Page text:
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Old 17th Apr 2018, 01:46
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Originally Posted by Lonewolf_50 View Post
:Mishap reports are not for public release.

Do you mean the FOIA requests for the results of the JAG investigation? Any mishap that results in a fatality, or that has pilot error as a contributory cause, will typically have a JAG investigation as well. I've seen the JAG investigations take more time than the mishap investigations before.
Maybe they are not for public release but here's 81 pages of the command investigation report into the mishap with endorsements:

https://news.usni.org/2018/04/16/fin...-goshawk-crash

As you suggest, the missing qual seems to be a paperwork error. I don't see anywhere that the instructor wasn't qualified to fly the T-45.

Originally Posted by Airbubba View Post
The former VT-7 skipper has retired. Will CNATRA (Rear Adm. Bynum) step down as well?
Originally Posted by Lonewolf_50 View Post
For what?
Since the admiral cites a culture at CNATRA at large to go beyond the curriculum and a failure of leadership to oversee training operations as contributors to the cause of the accident it almost sounds like he's falling on his own sword. But, maybe not.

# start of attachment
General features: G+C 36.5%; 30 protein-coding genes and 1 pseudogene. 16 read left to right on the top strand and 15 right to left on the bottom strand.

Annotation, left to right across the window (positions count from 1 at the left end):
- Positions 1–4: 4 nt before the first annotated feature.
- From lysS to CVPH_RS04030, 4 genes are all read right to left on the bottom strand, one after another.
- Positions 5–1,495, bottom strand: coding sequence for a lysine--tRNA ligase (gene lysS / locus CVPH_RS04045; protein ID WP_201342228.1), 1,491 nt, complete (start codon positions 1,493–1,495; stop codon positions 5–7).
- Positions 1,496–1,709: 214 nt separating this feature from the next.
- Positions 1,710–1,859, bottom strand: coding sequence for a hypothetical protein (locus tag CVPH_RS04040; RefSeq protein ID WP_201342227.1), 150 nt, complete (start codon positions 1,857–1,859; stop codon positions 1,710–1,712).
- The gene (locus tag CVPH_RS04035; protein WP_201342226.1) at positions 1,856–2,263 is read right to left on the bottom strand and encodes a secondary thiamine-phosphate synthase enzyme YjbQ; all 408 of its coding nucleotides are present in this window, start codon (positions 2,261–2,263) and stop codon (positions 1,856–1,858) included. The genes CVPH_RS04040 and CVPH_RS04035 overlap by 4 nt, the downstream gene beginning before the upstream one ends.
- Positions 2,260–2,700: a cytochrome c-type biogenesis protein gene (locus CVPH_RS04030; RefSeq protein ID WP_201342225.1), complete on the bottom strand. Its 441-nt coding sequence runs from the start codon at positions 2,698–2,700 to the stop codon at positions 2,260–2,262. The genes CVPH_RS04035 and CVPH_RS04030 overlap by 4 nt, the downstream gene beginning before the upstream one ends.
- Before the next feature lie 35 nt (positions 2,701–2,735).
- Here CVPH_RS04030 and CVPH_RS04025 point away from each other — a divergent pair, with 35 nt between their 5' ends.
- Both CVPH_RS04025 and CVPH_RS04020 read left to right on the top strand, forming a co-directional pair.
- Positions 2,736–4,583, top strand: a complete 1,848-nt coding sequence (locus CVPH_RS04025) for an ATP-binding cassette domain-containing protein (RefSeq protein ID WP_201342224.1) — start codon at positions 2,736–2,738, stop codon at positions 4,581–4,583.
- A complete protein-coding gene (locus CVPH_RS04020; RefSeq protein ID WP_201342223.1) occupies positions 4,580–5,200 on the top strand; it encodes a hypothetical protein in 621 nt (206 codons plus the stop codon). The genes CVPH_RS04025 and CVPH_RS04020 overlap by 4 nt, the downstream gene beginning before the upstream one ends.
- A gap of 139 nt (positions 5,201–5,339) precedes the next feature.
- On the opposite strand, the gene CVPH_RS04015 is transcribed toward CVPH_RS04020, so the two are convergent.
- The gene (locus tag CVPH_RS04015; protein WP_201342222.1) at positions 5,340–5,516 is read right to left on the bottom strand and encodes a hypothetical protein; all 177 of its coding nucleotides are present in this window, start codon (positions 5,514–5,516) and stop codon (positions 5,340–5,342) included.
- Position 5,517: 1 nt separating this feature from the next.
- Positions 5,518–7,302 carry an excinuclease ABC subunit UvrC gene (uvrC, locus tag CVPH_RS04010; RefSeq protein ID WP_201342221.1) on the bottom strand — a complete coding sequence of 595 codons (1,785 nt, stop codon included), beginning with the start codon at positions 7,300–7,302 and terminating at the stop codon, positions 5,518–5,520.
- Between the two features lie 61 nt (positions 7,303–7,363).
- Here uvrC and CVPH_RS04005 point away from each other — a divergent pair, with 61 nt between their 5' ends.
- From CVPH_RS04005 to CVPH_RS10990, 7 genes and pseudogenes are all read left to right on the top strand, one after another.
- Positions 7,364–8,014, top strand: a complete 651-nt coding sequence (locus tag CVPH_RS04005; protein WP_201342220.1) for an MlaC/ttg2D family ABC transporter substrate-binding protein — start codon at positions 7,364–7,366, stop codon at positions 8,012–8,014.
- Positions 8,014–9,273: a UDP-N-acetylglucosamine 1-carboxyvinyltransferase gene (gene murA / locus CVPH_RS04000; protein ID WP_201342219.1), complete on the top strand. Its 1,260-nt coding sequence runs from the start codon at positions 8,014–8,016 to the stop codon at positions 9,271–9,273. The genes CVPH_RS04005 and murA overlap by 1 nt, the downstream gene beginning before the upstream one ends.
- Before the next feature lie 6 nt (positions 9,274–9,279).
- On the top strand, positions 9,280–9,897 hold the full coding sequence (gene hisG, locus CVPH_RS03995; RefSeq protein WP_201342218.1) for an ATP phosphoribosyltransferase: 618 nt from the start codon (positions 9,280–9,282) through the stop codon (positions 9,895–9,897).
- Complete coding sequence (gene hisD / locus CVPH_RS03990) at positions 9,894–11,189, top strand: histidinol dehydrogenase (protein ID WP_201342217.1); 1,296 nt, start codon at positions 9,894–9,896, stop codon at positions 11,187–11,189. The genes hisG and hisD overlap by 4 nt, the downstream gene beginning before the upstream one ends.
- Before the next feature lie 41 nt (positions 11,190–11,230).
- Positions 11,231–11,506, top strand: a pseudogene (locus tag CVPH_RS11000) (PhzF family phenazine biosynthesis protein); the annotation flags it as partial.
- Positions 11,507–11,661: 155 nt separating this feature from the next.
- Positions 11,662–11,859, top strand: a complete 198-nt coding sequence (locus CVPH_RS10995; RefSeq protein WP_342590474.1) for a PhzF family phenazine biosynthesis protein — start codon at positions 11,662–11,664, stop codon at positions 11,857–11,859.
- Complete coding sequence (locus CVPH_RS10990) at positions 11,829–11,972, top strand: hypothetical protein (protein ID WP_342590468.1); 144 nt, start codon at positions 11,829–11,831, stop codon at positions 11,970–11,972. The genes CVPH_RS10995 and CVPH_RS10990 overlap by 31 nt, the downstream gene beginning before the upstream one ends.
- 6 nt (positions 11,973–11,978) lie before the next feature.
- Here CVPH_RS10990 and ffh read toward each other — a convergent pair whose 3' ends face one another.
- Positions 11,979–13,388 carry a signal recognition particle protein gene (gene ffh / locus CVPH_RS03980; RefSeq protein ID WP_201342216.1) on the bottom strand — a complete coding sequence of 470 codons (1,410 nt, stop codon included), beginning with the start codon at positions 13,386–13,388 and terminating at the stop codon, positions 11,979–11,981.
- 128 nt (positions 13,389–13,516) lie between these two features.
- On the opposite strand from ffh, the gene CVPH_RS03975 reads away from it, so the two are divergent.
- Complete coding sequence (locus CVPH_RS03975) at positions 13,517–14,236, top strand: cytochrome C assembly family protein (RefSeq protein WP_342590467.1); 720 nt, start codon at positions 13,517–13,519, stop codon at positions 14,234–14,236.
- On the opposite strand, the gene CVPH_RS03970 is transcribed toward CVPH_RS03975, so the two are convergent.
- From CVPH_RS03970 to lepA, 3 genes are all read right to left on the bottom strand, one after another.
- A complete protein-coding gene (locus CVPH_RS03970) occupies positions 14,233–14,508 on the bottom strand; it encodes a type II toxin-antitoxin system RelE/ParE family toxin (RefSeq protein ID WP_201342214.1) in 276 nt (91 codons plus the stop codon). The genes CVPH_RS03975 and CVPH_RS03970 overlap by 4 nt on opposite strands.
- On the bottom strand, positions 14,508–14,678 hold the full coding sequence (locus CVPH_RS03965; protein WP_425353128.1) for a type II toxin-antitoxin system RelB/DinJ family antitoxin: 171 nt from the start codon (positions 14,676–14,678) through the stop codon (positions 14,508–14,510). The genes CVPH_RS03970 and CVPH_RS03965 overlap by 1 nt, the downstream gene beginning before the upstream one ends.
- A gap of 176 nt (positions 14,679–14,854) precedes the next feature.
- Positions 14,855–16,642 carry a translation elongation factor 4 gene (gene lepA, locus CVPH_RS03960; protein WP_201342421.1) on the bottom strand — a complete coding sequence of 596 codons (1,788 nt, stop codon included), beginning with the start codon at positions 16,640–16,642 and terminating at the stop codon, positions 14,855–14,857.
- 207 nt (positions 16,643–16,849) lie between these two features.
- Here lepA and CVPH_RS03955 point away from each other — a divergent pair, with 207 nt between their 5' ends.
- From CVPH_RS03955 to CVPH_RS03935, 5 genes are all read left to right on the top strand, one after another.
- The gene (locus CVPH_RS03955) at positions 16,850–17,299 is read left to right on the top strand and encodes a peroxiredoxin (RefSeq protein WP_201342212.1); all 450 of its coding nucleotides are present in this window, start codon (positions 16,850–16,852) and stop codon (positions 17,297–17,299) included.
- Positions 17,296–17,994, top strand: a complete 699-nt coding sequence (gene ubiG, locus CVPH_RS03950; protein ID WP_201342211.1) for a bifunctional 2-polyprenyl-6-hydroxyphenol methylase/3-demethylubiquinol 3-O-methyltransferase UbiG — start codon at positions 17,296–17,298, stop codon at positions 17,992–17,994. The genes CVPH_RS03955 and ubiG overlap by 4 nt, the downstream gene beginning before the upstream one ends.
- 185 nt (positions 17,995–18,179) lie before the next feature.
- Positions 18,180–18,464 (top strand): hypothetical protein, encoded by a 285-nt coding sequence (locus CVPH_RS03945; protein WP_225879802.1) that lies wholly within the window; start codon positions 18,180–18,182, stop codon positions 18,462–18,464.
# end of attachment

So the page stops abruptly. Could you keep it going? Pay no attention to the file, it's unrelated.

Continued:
Both the skipper and the commodore have already retired. The commodore had already put in his papers before the mishap. Oddly enough, I met both of these men at a TW-1 ceremony at Navy Meridian a couple of years ago. The field is named after Senator John Mc Cain III's grandfather, Admiral John S. Mc Cain, Sr. (John Junior was an admiral as well).

Rather, this mishap resulted from individual pilot error, a culture within VT-7, and Chief of Naval Air Training (CNATRA) at large, which fostered IPs and SNAS flying their aircraft beyond the bounds of approved Naval Air Training Command (NATRACOM) curriculum, and a failure of leadership to oversee training operations to ensure strict adherence to all approved publications.
From the admiral's endorsement of the command mishap report in the link above:

Executive Summary

a. On Sunday, 1 October 2Ol7, at approximately 1600 local (EDT), a T-45C jet aircraft assigned to Training Squadron SEVEN (VT-7) and piloted by LT Patrick Ruth (Instructor Pilot (IP)) and LTJG Wallace Burch (Student Naval Aviator (SNA)), impacted an isolated area of the mountainous National Forest near Tellico Plains, Tennessee. Tragically, neither the IP nor the SNA survived the crash.